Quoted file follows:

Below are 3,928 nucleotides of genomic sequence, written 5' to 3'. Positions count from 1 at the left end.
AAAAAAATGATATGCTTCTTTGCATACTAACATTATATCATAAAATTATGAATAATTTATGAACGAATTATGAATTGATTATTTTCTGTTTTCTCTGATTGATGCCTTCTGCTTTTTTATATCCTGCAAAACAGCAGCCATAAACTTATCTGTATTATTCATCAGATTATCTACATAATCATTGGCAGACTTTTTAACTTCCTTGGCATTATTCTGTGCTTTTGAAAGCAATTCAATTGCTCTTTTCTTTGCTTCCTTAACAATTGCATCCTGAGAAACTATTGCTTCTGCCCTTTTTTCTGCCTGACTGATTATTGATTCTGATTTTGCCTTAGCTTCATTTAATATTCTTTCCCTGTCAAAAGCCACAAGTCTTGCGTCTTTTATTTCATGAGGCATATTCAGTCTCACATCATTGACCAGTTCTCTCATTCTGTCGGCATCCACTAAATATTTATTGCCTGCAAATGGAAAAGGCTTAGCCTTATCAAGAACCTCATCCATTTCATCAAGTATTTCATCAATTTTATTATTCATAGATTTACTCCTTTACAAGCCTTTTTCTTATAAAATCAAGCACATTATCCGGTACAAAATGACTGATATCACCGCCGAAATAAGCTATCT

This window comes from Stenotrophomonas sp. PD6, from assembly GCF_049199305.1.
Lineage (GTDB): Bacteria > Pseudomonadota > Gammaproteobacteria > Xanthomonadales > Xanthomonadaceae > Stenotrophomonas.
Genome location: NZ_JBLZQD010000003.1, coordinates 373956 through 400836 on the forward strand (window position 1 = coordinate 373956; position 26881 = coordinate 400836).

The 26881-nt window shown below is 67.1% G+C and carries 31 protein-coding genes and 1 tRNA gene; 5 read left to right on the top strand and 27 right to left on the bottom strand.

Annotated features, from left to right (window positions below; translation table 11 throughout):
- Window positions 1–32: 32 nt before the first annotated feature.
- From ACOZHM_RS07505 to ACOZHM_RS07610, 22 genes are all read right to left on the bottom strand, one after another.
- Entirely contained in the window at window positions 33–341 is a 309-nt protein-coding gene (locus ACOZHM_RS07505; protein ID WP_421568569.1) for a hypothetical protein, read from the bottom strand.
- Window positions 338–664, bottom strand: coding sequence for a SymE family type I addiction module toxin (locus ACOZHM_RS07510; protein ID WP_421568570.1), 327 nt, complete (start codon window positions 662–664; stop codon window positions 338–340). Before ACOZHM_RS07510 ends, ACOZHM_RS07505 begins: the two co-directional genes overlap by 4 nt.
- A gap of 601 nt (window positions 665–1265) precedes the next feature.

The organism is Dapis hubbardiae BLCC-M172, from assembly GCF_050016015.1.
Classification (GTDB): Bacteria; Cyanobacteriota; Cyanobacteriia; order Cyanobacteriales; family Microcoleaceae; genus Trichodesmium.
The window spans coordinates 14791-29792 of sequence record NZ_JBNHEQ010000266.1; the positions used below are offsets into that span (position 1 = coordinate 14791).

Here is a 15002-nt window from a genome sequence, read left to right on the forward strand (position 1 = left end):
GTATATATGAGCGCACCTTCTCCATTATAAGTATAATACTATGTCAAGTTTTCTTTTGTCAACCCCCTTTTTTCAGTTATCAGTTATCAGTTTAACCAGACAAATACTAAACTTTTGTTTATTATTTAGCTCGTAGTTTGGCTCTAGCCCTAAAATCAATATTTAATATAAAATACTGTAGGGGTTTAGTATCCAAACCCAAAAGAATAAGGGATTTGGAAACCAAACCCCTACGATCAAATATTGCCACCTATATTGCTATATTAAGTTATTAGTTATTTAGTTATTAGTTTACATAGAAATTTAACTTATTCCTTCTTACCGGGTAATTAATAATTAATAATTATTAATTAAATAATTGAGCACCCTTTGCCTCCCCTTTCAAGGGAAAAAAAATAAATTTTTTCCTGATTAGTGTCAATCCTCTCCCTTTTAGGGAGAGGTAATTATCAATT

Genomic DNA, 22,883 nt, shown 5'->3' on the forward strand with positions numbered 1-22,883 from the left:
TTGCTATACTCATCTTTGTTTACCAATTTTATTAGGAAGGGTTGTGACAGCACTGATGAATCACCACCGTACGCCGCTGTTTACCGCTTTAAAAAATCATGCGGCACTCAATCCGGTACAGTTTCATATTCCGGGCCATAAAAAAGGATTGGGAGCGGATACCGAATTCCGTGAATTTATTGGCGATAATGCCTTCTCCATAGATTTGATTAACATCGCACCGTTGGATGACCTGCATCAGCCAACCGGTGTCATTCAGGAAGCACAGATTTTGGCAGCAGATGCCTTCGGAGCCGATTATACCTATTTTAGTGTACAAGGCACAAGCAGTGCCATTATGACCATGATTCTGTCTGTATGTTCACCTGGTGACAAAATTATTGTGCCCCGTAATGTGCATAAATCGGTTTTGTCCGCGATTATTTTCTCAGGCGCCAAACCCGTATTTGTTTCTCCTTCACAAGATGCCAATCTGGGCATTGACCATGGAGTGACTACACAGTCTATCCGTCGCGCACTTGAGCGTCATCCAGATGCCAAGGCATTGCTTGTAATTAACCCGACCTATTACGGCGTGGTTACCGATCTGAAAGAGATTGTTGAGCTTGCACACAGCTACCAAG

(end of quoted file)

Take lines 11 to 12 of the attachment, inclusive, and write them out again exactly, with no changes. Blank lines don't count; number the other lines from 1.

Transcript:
- Window positions 338–664, bottom strand: coding sequence for a SymE family type I addiction module toxin (locus ACOZHM_RS07510; protein ID WP_421568570.1), 327 nt, complete (start codon window positions 662–664; stop codon window positions 338–340). Before ACOZHM_RS07510 ends, ACOZHM_RS07505 begins: the two co-directional genes overlap by 4 nt.
- A gap of 601 nt (window positions 665–1265) precedes the next feature.